For a few years now, the curiosity on how to lower blood pressure topped America’s most-searched question on health. About 103 million Americans have high blood pressure, a third of America’s population. The figures are more frightening, with only 54% having it under control, according to the US Centre for Disease Control. One obvious thing is the quest for Americans to learn about the condition.
High blood pressure is generally diagnosed when a person has a blood pressure reading higher than 130/80. The upper number is referred to as systolic blood pressure, while the bottom number is called the diastolic blood pressure. The case becomes extremely severe when the blood pressure reads 180/120. In that case, seeing a doctor becomes extremely crucial.
The major causes of high blood pressure are smoking, obesity, excess alcohol consumption, inactivity, stress, old age, diets high in fats, and sleep apnea.
Do the causes reflect America’s condition?
It’s more interesting answering such a question with facts. 14 of every 100 US adults smoke according to the United States Centre for Disease Control. The figure shows that 34.2 million Americans smoke. The numbers have been on a decline from 40% in the 1960s.
42.4% of America’s adults over the age of 20 are overweight, according to the Centre for Disease Control. Drinking alcohol has also been on the rise in the last 20 years, with an average American consuming 2.3 gallons of alcohol every year. According to a report by the Associated Press, high alcohol consumption has led to a corresponding rise in deaths related to drinking.
Inactivity has also been a major concern in the United States, with only 20% of jobs requiring moderate physical activity. The Centre for Disease Control also reported that 80% of Americans don’t get enough exercise. Unarguably, the figures correspond with the number of high blood pressure in the United States.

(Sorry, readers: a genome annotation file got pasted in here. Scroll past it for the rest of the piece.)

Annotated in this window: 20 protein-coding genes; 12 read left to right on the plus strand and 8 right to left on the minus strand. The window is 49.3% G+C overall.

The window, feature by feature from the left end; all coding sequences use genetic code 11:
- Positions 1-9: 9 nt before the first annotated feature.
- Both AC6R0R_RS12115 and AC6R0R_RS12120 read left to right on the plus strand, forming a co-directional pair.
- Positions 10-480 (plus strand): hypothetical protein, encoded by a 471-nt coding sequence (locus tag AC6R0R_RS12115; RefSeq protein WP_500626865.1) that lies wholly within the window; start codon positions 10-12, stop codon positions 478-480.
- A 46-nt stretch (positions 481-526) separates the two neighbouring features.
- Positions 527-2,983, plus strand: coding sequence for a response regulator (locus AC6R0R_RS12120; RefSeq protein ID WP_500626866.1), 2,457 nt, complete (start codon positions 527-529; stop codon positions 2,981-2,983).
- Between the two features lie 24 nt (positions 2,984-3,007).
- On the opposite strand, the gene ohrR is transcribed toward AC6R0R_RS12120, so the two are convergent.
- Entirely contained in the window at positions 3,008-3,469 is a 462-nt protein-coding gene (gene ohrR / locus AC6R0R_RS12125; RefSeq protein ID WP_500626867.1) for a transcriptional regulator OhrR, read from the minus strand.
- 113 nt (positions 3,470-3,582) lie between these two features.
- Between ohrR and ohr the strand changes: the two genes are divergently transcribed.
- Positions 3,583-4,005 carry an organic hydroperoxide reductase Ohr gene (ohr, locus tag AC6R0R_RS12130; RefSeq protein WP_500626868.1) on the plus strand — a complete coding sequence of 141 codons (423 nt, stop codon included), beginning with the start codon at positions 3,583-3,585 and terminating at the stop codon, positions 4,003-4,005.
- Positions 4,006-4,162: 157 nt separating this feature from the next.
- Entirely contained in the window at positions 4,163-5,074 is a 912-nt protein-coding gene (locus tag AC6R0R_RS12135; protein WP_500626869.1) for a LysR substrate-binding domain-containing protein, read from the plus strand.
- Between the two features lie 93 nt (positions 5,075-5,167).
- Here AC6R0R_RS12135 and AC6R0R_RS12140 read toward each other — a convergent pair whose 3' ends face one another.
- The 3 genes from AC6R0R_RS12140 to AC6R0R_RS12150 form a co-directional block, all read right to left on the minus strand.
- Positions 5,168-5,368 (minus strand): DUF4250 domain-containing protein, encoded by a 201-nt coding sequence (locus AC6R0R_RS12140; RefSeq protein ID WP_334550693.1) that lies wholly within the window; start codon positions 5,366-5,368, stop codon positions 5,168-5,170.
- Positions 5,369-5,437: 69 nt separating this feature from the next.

Necessary lifestyle changes?
The curiosity to learn more about the condition shows Americans are willing to adjust their lifestyle and live healthy. The major adjustment should be an inclusion of regular exercise in daily routines. At the same time, smoking and alcohol consumption must be reduced drastically. More sleep will also be a perfect addition while reducing meals high in fats should be considered. Most importantly, a regular check-up is essential to know when it’s important to see a doctor.
Can lawmakers help?
There was a ban on alcohol in the 1920s when the consumption was excessive. Apparently, America now consumes more quantity than they’ve ever done. Another legislation could be helpful for some time. The punishment for drink driving was imposed in the 1990s, and it drastically reduced alcohol consumption for some time. The imposition of cigarette taxes in the United States also led to a drastic reduction in Americans’ smoking rate.
Beyond the government’s laws, a lifestyle change is the most effective way to fight an increase in blood pressure. Every American should consider adopting such an effective approach.